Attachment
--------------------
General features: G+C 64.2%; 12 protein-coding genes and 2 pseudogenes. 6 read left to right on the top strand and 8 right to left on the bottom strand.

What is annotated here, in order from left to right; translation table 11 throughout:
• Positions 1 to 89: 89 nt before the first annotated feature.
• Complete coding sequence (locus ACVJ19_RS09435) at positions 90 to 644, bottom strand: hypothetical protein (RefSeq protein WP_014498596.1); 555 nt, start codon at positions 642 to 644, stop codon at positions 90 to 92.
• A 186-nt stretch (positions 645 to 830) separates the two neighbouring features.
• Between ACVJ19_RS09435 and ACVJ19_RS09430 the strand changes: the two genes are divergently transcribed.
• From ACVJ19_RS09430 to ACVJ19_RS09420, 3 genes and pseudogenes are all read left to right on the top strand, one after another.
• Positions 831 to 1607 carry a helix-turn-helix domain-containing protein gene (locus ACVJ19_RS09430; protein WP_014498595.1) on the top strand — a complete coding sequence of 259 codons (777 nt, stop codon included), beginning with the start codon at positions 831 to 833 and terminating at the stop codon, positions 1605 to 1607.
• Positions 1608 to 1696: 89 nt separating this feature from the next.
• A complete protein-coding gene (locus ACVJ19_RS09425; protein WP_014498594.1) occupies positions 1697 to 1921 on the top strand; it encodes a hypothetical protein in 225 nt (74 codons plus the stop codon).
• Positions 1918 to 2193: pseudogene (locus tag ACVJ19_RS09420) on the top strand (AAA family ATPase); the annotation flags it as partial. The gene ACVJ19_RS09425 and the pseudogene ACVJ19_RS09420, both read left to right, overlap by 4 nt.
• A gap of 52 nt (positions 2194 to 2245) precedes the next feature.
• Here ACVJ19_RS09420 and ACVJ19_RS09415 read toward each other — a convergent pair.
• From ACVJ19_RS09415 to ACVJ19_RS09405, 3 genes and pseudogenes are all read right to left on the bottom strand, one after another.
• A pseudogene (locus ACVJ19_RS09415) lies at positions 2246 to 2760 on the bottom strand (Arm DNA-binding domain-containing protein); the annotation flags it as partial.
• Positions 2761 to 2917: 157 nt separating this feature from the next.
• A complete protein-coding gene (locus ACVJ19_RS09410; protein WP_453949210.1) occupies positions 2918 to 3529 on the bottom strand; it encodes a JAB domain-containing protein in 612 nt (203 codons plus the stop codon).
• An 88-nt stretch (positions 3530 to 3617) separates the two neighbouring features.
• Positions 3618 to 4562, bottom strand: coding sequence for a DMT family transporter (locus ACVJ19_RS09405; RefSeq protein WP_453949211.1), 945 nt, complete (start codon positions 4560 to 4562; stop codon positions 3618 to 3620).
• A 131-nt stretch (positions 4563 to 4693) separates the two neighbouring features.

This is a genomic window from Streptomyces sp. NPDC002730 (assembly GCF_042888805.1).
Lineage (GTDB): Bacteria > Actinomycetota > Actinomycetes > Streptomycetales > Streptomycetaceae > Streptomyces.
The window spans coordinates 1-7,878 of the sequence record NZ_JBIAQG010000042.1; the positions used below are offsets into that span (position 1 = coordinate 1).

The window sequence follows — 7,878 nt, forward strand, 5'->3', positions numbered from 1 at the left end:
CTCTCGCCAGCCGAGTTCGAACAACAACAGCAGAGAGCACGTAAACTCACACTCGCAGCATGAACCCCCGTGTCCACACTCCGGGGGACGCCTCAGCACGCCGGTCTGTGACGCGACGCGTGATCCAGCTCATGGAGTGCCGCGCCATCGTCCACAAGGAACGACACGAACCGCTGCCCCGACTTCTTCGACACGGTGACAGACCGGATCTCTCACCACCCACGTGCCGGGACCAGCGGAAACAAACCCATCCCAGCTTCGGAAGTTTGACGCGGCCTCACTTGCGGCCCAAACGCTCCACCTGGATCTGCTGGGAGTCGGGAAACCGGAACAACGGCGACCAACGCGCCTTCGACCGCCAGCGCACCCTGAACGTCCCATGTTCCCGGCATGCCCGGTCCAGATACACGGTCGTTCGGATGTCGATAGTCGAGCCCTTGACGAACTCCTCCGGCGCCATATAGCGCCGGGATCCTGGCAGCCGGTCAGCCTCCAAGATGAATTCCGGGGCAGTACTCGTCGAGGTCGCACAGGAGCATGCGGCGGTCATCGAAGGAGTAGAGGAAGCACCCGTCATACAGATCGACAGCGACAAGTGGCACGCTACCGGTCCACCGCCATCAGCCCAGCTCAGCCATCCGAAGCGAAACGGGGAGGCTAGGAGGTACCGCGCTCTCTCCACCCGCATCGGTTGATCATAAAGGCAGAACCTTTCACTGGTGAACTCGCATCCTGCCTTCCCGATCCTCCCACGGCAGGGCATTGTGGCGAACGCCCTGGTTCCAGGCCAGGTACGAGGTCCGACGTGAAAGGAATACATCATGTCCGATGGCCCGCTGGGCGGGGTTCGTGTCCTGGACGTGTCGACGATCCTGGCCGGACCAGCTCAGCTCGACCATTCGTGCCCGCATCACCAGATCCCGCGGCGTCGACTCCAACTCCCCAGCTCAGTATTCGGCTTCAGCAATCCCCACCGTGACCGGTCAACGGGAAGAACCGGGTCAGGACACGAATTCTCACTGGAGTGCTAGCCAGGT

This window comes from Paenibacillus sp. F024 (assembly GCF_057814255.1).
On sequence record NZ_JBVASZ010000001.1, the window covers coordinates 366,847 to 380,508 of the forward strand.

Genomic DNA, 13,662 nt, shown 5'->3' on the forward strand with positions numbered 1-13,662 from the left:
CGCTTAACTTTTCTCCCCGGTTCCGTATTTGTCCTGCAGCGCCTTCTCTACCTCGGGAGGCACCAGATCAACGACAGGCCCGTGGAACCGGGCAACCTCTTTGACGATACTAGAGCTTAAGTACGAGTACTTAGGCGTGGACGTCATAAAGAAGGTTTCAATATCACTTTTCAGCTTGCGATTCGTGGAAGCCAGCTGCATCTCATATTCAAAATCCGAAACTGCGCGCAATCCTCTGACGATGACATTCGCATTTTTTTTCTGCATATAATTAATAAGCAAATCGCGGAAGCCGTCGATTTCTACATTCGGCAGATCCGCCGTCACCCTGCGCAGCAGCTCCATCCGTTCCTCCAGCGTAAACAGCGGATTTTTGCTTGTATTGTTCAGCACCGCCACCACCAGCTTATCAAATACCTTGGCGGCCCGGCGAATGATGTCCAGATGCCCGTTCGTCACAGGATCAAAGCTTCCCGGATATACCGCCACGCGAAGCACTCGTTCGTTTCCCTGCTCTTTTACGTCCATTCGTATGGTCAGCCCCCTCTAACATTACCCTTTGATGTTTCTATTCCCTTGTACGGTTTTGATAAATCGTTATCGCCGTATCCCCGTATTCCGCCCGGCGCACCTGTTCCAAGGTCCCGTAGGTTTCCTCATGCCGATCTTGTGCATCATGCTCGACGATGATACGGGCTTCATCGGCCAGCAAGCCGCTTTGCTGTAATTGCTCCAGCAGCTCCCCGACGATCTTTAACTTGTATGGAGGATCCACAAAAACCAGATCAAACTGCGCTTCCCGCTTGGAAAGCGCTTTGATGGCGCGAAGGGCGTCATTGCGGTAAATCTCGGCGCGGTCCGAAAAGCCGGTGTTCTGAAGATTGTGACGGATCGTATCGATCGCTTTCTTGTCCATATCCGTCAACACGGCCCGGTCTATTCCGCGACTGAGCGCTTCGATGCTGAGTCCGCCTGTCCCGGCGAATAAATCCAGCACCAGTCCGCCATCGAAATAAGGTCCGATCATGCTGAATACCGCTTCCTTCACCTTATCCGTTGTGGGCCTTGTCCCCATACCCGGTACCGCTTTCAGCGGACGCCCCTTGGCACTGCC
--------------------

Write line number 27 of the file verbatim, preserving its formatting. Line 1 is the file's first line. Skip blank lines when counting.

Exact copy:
On sequence record NZ_JBVASZ010000001.1, the window covers coordinates 366,847 to 380,508 of the forward strand.